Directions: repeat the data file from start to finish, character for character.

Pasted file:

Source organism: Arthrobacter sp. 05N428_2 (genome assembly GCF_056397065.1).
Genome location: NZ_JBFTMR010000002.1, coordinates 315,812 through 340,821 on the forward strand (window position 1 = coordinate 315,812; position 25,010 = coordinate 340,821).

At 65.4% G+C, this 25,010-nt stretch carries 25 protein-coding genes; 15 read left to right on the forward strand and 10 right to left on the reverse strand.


Source organism: Arthrobacter sp. 05N428_2 (genome assembly GCF_056397065.1).
Genome location: NZ_JBFTMR010000002.1, coordinates 315,812 through 340,821 on the forward strand (window position 1 = coordinate 315,812; position 25,010 = coordinate 340,821).

At 65.4% G+C, this 25,010-nt stretch carries 25 protein-coding genes; 15 read left to right on the forward strand and 10 right to left on the reverse strand.